• 14. Waterfall VS. Agile
    • 15. Waterfall vs. agile - cont
      Manage Change
    • 16.
    • 17. Benefit of using agile
      Delivers faster time to market
      Increases productivity
      Reduces cost
      Easily adapts to changing requirements and priorities
      Lowers cost of change
      Provides better visibility into project progress
      Reduces risk
      Maximizes ROI
      Reduces waste
      Encourages higher quality and simpler code
      Delivers business value early and often
      Increases team morale
    • 18. Survey for scrum project
      88% increase productivity
      93% increase quality
      83% increase stakeholder satisfaction
      49% reduce cost
      Agile Methodologies: Survey Results, by Shine Technologies, 2003
    • 19. Agile
    • 20. What is Agile
      Ag-ile (adj.) Characterized by quickness, lightness and ease of movement; nimble
      Agile is simple (not easy)
      Agile is about doing the important things first and taking small steps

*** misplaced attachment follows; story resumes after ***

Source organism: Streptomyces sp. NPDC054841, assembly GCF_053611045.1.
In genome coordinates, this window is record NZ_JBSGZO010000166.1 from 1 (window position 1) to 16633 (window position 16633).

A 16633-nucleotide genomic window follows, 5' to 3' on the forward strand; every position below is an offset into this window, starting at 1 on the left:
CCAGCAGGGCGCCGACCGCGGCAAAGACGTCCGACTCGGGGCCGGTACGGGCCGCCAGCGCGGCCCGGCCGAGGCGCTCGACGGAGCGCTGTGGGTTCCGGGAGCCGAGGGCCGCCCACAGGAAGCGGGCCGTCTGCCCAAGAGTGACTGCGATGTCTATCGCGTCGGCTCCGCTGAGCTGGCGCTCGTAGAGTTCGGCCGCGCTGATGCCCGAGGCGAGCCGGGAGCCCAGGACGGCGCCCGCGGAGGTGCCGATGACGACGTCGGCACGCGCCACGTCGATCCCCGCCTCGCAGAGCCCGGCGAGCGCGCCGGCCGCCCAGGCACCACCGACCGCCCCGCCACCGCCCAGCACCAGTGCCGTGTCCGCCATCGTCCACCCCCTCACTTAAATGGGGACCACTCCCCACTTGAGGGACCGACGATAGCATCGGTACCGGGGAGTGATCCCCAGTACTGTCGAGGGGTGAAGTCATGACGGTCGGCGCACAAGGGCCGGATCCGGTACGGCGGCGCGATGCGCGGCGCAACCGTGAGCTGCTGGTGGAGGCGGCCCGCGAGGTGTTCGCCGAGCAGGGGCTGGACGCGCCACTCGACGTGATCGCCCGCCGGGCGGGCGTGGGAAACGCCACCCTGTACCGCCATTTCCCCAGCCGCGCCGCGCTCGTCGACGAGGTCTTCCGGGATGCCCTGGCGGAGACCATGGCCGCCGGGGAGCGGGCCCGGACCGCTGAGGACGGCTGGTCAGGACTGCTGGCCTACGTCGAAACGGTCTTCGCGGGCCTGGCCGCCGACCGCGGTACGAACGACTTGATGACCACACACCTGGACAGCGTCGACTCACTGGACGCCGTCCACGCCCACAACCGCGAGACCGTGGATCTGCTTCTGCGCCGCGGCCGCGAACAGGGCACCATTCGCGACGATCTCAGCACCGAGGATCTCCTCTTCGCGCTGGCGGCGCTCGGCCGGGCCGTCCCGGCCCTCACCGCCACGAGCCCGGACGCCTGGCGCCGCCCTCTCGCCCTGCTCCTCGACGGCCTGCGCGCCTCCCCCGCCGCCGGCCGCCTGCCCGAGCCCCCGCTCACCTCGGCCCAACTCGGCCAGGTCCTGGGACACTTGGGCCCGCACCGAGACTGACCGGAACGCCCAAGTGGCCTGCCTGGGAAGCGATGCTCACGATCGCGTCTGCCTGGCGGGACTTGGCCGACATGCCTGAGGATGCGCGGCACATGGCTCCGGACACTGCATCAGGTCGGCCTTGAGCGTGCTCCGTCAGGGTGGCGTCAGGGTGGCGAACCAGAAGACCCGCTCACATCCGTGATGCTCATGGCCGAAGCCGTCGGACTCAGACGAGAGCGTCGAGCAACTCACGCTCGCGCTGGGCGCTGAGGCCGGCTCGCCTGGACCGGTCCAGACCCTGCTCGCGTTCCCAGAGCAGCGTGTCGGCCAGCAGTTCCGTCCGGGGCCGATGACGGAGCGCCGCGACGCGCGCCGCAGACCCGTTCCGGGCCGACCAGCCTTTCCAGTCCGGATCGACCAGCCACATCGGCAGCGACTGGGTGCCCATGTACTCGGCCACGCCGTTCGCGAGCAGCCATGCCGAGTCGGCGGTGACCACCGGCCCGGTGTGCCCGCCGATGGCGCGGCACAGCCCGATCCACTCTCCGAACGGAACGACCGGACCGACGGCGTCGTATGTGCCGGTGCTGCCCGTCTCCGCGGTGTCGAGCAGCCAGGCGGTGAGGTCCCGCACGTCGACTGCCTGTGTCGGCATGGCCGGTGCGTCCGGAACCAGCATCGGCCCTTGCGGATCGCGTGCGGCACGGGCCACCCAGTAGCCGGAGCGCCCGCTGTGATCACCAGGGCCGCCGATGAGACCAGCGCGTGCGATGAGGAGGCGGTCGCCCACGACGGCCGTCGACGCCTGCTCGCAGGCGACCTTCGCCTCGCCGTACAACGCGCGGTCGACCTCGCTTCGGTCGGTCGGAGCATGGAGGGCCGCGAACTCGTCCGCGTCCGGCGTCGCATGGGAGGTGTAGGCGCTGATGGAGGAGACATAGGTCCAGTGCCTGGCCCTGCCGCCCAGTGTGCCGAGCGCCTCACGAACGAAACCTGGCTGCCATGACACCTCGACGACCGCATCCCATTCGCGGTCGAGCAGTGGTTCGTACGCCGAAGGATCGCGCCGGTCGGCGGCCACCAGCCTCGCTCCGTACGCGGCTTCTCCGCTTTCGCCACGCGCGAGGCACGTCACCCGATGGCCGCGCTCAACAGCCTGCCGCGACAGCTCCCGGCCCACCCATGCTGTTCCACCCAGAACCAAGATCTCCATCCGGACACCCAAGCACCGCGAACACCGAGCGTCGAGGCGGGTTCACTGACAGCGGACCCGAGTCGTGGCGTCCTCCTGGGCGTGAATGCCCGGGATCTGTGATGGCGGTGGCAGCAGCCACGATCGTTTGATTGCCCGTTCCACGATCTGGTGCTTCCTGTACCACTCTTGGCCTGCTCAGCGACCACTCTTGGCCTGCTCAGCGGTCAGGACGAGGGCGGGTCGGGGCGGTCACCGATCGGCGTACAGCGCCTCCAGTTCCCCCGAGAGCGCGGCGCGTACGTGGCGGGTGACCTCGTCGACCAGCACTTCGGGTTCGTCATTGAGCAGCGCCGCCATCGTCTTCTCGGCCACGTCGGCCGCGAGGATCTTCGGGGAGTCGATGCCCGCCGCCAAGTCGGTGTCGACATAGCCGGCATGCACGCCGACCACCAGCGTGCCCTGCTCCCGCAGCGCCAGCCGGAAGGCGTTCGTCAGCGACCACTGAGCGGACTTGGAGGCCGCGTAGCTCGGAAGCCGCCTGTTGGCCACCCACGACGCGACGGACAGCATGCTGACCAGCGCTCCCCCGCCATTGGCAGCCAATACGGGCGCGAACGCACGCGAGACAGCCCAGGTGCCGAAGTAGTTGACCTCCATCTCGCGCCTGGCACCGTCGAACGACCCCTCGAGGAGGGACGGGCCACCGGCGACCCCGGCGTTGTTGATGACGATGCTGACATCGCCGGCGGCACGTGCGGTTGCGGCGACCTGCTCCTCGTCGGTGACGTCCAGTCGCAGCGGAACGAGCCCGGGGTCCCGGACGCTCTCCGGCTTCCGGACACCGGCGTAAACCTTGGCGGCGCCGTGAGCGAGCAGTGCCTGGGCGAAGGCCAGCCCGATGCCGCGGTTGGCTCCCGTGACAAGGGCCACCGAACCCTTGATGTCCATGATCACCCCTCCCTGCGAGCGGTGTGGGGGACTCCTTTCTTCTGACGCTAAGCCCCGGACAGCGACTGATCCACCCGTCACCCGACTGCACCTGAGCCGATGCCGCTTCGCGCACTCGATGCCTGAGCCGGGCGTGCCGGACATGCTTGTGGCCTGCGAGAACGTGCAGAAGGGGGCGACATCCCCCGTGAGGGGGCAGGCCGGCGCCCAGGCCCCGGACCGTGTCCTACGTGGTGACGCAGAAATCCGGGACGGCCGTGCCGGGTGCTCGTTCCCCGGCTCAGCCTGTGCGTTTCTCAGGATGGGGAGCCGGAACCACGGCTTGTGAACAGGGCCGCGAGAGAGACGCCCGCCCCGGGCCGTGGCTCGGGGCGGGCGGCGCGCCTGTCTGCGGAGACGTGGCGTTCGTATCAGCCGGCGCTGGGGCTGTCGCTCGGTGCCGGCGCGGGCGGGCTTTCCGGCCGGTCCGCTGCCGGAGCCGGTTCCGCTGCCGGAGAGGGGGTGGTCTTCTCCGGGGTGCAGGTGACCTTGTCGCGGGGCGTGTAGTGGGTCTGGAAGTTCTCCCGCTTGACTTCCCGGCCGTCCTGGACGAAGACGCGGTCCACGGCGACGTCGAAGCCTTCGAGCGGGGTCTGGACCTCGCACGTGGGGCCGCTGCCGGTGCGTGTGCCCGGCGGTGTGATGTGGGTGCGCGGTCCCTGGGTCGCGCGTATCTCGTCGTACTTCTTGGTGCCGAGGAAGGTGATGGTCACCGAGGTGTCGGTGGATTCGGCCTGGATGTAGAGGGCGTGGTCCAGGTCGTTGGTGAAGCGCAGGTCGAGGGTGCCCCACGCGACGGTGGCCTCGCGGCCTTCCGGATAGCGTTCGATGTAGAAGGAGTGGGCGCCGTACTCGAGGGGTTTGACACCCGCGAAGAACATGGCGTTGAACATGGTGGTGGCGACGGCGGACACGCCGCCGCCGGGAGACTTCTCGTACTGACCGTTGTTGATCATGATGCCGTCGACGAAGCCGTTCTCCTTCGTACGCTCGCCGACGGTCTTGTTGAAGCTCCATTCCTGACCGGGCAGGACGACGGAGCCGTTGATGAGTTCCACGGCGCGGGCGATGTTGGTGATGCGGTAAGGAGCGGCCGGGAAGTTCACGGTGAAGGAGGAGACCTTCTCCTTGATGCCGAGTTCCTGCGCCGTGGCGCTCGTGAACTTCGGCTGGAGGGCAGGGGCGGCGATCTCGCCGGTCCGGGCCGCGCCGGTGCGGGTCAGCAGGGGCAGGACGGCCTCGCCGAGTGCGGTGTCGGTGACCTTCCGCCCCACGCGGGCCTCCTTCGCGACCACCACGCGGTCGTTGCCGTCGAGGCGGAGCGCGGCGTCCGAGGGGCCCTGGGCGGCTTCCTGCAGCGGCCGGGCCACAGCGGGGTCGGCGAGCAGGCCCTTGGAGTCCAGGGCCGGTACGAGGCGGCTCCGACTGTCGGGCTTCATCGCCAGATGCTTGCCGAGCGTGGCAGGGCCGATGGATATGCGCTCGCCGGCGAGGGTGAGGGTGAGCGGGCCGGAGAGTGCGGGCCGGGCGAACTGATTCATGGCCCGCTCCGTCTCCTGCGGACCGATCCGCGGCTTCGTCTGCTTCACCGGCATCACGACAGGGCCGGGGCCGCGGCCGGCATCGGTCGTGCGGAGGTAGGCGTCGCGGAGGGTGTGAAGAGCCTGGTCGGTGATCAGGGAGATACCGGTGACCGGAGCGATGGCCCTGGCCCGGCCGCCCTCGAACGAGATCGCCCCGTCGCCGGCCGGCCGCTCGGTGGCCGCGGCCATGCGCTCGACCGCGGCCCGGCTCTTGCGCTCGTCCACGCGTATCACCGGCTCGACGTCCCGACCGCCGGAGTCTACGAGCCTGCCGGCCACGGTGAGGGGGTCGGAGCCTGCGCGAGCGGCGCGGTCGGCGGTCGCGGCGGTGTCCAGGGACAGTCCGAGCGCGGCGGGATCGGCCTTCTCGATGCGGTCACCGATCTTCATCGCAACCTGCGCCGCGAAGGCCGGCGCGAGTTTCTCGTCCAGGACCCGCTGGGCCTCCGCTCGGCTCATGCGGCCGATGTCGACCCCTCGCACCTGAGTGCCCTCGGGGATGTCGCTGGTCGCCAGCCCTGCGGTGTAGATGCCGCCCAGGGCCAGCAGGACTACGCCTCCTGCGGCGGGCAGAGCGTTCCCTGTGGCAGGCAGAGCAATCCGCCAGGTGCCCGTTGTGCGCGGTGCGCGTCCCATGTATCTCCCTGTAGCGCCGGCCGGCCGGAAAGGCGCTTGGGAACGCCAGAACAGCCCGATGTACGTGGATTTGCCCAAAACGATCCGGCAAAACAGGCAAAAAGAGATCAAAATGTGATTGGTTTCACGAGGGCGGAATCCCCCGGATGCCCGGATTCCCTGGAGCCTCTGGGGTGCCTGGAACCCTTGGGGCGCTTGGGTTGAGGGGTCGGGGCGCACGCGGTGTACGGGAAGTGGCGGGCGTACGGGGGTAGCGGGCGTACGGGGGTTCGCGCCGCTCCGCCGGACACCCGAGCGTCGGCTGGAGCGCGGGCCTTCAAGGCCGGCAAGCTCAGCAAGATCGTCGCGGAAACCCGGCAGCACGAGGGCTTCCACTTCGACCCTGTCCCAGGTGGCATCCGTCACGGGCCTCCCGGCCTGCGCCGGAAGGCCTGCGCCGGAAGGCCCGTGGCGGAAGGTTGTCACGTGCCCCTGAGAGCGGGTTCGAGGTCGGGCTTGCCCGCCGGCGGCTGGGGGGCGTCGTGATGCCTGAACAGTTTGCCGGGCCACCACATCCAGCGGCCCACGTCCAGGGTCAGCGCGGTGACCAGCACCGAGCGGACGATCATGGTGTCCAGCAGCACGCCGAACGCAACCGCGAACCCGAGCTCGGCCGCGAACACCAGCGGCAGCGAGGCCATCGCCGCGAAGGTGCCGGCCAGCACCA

It’s about people, values, principles, and practices that foster team communication and learning and improving as you go along to regularly deliver customer value through working software
    • 21. Agile manifesto
      1
      3
      2
      4
      Individuals and interactionsover processes and tools
      Customer collaborationover contract negotiation
      Working softwareover comprehensive documentation
      Responding to changeover following a plan
    • 22. Agile Principles
      Satisfy the Customer
      Welcome Change
      Deliver Frequently
      Work as a Team
      Motivate People
      Communicate Face-to-Face
      Measure Working Software
      Maintain Constant Pace
      Excel at Quality
      Keep it Simple
      Evolve Designs
      Reflect Regularly
    • 23.
    • 24. What is Scrum
    • 25. Scrum
    • 26. Scrum
    • 27. Scrum 100 words
      Scrum is an agile process that allows us to focus on delivering the highest business value in the shortest time
      It allows us to rapidly and repeatedly inspect actual working software ( every two weeks to one month).
      The business sets the priorities. Teams self-organize to determine the best way to deliver the highest priority features.
      Every two weeks to a month anyone can see real working software and decide to release it as is or continue to enhance it for another sprint.
    • 28. What Scrum look like
    • 29. Scrum characteristics
      Self-organizing teams
      Product progresses in a series of time boxed Sprints